Importance of Hiring a Lawyer for Record Sealing
Given the complexity of the process and the importance of getting it right, hiring an attorney experienced in record sealing can be invaluable. A lawyer can guide you through the process, ensuring all paperwork is accurately completed and filed, increasing the likelihood that your petition to seal will be granted.
Probable Duration of the Sealing Process
The duration of the sealing process can vary greatly depending on the specifics of your case and the court’s caseload. On average, the process takes between 3-6 months. However, it can take longer if complications arise.
Implications of Sealed Records in Nevada
Having your criminal record sealed can have far-reaching implications, especially in areas like employment, housing, and education where background checks are common.
How Sealing a Record Impacts Background Checks
Once a record is sealed in Nevada, it is removed from most public databases. This means that if a potential employer, landlord, or educational institution conducts a background check, they will not see your sealed criminal record. In essence, for most purposes, it’s as though the criminal offense never occurred.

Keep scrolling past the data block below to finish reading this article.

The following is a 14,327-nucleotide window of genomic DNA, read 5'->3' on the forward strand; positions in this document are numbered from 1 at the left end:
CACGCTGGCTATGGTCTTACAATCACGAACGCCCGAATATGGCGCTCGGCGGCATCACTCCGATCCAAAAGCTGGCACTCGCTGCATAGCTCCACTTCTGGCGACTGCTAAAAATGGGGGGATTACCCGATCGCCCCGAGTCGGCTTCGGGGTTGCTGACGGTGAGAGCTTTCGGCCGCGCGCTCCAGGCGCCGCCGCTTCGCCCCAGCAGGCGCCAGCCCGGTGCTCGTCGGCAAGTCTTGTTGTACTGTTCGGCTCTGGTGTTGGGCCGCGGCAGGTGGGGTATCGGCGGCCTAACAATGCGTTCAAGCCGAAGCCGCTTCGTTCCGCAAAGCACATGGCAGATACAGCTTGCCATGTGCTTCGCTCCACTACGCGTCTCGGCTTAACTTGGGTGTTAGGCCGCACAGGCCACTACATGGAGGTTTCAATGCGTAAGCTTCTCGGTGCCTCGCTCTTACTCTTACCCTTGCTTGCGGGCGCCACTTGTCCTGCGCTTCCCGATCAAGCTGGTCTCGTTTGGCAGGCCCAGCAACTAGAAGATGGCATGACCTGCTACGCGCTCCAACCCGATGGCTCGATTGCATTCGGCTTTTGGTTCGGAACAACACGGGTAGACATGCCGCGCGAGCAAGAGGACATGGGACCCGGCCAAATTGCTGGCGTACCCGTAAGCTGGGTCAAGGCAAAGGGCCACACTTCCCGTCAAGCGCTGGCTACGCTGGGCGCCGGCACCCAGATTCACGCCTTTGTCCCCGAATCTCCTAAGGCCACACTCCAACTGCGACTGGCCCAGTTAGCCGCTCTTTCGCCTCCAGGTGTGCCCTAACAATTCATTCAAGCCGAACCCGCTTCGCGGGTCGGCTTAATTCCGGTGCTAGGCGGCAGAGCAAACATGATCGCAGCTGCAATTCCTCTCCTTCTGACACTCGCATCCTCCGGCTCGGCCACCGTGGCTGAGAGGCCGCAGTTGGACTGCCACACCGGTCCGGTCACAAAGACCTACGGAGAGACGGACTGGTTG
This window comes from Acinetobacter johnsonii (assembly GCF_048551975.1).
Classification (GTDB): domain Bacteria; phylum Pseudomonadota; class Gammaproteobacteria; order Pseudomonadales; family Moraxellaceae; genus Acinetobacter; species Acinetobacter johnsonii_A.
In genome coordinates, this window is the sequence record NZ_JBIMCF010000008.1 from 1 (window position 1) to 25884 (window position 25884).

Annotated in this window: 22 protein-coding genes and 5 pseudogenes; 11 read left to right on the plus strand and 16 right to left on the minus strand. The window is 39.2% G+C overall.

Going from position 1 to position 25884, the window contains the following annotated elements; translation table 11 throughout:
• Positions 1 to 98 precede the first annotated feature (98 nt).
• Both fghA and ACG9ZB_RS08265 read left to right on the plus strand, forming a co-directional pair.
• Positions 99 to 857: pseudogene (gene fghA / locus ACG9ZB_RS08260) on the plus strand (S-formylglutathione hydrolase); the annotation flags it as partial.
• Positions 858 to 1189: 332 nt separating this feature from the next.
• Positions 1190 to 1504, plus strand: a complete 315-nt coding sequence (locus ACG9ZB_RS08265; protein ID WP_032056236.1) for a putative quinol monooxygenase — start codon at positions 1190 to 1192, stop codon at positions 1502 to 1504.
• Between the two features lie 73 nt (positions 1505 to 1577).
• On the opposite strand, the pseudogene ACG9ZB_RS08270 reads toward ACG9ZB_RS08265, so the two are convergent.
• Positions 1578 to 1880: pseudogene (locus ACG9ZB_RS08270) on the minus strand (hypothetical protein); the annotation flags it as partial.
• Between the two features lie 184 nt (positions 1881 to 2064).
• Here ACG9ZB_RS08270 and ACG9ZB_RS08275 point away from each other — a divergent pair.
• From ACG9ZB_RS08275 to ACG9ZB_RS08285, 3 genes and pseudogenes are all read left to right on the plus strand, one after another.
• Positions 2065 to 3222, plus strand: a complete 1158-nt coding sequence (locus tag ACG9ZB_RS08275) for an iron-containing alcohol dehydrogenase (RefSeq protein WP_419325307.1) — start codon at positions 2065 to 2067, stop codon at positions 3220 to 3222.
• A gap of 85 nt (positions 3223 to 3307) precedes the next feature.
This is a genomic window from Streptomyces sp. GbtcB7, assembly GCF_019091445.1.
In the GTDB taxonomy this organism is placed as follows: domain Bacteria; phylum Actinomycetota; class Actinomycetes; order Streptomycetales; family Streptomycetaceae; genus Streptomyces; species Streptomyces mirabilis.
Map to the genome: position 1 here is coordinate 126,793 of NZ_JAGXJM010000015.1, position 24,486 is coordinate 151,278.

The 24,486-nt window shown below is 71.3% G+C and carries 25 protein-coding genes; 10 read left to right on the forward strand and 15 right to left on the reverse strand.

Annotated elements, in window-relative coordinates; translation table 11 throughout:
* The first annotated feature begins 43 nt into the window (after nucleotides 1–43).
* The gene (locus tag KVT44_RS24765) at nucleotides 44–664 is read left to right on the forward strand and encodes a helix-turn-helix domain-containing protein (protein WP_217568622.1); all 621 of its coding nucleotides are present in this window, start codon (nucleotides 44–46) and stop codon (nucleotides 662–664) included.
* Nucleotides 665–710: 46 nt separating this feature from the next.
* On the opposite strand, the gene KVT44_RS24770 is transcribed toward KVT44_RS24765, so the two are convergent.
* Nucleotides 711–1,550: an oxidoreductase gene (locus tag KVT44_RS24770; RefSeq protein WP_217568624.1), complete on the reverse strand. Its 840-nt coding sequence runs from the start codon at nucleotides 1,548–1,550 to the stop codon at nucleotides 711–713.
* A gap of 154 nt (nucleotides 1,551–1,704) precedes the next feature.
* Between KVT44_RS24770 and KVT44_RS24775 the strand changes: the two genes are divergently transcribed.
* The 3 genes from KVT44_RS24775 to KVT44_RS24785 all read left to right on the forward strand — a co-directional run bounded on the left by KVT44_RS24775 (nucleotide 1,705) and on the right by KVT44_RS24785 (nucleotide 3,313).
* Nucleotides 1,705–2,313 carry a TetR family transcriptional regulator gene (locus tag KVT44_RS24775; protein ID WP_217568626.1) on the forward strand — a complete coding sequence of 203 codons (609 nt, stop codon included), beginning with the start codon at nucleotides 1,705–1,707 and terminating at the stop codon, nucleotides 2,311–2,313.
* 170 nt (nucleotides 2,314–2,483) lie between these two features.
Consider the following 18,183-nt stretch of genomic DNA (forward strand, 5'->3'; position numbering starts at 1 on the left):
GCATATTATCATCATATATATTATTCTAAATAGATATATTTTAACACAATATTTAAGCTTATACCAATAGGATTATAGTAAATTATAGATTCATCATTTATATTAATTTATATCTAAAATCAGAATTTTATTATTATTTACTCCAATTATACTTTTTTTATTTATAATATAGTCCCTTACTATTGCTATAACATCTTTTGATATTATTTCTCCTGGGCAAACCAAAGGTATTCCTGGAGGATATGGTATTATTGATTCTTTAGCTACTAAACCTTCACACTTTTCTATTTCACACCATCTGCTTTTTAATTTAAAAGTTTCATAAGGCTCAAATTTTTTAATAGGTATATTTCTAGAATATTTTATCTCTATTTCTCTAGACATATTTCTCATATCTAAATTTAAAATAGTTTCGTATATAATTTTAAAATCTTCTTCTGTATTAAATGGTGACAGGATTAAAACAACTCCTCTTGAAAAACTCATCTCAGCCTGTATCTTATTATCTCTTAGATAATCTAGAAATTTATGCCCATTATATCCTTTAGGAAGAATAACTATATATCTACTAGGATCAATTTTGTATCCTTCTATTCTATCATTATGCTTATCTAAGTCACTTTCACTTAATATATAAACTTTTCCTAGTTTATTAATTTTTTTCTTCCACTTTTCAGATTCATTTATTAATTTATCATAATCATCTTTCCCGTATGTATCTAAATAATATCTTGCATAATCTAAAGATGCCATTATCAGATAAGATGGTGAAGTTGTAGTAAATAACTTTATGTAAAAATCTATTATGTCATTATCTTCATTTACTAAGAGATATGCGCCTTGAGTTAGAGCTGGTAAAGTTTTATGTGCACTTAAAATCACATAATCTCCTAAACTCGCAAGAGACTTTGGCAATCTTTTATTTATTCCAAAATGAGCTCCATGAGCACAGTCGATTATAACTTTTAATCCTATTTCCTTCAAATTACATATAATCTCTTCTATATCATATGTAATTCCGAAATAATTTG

However, it’s important to note that while sealed records are not accessible to the public, certain governmental bodies and law enforcement agencies may still have access to them under specific circumstances.
Limitations of Sealed Records
While having a record sealed can open up new opportunities and give a fresh start, it does have some limitations. Certain entities, including the Nevada State Gaming Control Board and law enforcement agencies, can still access sealed records under certain circumstances. In addition, some professional licensing boards may still consider sealed criminal records when determining eligibility for licensure.
Frequently Asked Questions about Sealing Criminal Records in Nevada
As with any legal process, there are common questions that many people have when considering whether to seal their criminal records.
Can All Crimes be Sealed?
No, not all crimes can be sealed in Nevada. Serious offenses such as crimes against children, sexual offenses, and violent felonies like murder or kidnapping typically cannot be sealed. Most misdemeanors, gross misdemeanors, and many felonies, however, can be sealed. It’s best to consult with a lawyer to determine eligibility for your specific case.
How Long Does the Sealing Process Take?
The time it takes to seal a record can vary greatly. On average, it takes between 3-6 months. The process can be longer if there are complications, such as objections from the District Attorney’s office or a large caseload at the court.
Will Sealed Records Show Up on Background Checks?